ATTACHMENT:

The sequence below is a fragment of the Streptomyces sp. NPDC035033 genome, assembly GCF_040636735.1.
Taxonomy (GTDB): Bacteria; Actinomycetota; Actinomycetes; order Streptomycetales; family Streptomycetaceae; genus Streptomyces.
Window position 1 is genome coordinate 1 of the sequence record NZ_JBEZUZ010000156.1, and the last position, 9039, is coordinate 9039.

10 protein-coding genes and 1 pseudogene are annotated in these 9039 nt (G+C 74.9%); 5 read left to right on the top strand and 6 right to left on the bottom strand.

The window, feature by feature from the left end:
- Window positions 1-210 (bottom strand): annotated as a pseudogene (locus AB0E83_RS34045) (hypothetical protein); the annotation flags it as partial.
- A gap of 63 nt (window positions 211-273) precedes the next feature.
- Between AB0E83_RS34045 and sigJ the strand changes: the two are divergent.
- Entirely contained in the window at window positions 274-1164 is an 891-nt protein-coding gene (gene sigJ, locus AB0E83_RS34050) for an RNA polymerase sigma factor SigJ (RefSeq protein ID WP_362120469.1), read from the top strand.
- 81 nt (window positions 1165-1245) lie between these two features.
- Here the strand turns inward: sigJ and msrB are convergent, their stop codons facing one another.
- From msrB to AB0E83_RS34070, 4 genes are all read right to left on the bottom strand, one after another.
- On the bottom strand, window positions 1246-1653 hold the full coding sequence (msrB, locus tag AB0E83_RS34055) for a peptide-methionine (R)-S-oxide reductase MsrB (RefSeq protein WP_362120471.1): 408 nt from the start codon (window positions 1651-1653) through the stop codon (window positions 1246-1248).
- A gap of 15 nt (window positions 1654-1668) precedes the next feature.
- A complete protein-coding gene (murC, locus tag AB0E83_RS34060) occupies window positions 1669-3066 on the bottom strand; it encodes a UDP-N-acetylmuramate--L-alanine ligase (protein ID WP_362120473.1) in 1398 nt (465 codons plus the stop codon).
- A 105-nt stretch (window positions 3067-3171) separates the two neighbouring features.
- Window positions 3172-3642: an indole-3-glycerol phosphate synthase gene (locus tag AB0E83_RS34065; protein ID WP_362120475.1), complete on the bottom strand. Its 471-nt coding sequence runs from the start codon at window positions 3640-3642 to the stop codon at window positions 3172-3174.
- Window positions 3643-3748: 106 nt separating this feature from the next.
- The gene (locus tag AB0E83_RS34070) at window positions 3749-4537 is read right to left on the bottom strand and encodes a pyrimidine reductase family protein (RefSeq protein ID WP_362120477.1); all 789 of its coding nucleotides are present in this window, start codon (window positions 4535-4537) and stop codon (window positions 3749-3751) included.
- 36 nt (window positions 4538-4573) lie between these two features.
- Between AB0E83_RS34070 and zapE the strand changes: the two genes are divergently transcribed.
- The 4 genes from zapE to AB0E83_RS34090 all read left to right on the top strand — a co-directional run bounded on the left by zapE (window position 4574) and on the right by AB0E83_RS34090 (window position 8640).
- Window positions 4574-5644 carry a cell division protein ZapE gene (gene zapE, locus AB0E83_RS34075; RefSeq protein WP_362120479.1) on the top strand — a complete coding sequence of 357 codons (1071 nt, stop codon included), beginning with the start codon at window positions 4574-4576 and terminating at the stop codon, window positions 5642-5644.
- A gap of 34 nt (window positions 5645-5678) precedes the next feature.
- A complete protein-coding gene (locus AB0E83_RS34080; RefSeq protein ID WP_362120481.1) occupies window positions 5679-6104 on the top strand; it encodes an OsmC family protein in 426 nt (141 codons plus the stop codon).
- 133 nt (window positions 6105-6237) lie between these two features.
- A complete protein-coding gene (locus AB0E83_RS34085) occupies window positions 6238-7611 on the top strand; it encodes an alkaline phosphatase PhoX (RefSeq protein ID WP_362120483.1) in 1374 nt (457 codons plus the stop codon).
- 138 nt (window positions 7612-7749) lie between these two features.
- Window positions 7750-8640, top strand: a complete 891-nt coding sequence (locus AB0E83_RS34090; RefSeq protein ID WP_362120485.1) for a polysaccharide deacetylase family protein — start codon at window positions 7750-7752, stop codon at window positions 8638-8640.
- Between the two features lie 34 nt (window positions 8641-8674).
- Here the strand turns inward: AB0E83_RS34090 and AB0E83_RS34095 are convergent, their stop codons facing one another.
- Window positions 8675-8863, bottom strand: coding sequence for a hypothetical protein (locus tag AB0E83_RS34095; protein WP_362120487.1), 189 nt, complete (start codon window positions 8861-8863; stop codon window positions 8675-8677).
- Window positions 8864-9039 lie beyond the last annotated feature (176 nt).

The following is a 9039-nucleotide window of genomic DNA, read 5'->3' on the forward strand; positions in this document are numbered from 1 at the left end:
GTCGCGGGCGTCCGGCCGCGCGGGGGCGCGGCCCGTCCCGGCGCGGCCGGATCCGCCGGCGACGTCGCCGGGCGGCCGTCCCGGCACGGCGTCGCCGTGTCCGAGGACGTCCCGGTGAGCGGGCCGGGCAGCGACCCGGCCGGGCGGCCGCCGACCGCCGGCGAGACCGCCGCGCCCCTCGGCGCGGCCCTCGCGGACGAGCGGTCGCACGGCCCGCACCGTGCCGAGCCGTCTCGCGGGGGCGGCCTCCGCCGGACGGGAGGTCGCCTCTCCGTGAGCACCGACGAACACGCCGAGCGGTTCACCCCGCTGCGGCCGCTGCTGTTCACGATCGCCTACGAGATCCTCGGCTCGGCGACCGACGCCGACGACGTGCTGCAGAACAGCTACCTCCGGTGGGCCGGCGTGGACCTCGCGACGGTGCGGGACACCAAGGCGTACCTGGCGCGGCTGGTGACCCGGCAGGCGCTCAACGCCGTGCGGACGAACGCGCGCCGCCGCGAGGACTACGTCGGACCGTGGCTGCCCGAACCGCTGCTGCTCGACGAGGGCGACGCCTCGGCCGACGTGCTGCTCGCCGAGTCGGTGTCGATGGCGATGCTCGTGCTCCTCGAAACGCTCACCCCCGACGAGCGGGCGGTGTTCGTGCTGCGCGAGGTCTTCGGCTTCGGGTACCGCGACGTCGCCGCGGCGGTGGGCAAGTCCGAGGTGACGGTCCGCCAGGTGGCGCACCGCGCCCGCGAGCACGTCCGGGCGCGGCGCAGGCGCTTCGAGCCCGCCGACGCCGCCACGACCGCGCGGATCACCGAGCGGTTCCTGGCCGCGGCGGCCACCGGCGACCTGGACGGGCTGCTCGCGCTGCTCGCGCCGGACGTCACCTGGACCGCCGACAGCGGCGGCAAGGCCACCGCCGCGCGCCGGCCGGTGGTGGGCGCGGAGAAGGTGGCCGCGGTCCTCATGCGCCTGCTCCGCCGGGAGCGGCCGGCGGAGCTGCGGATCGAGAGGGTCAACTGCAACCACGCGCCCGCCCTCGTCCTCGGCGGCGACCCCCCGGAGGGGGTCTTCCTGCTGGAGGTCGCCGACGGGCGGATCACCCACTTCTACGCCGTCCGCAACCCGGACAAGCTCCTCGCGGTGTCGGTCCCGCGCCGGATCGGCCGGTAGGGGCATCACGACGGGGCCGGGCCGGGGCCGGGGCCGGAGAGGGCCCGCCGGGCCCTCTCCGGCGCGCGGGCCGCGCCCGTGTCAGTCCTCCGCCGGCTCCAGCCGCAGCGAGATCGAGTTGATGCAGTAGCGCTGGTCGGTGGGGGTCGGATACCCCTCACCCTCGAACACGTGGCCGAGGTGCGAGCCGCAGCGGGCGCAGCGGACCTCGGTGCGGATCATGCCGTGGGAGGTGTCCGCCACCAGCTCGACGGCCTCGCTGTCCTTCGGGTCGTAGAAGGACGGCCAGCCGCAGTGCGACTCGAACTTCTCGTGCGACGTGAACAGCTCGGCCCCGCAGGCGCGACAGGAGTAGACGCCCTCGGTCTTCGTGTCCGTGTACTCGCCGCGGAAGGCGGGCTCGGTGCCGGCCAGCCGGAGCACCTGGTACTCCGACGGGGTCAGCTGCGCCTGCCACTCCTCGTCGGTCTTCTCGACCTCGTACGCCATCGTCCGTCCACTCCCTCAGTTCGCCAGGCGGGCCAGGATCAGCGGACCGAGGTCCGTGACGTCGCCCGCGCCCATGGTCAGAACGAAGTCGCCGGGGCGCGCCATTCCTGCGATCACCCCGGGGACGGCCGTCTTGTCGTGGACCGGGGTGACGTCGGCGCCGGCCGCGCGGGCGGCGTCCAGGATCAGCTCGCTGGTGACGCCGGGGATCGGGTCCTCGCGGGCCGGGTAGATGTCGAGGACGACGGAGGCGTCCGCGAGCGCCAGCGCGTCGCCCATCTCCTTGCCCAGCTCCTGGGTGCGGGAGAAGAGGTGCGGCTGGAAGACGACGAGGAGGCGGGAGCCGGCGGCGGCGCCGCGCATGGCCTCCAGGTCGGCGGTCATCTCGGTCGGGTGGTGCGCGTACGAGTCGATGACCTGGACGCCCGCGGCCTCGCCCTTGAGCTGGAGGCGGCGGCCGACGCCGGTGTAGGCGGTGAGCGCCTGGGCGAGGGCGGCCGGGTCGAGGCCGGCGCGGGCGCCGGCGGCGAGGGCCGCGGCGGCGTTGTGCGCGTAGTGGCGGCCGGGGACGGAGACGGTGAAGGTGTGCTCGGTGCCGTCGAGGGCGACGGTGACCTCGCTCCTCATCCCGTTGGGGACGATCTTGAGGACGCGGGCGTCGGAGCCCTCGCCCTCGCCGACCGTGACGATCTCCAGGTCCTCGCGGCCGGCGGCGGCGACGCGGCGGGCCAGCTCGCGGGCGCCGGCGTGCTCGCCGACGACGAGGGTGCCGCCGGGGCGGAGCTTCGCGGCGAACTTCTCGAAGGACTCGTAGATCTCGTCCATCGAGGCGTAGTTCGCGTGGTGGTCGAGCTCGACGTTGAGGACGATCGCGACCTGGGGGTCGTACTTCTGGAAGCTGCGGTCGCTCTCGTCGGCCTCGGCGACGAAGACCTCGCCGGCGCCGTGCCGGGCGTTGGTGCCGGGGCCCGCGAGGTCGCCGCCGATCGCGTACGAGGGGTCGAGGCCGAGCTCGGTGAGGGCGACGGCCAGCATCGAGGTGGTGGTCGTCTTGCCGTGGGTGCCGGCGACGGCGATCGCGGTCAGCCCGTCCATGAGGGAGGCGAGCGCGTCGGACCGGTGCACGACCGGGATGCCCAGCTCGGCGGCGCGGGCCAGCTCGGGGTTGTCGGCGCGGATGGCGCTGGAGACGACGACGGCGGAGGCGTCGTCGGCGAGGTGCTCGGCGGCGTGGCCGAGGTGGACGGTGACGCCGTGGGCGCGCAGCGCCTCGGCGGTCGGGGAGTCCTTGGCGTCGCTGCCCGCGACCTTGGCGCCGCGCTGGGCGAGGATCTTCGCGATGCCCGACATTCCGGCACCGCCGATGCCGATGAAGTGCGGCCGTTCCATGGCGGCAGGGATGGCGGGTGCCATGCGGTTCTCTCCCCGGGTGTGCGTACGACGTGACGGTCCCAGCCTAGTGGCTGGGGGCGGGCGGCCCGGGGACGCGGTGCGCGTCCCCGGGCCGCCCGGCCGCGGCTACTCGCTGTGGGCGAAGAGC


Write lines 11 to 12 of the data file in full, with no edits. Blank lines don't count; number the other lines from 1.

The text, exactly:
- Here the strand turns inward: sigJ and msrB are convergent, their stop codons facing one another.
- From msrB to AB0E83_RS34070, 4 genes are all read right to left on the bottom strand, one after another.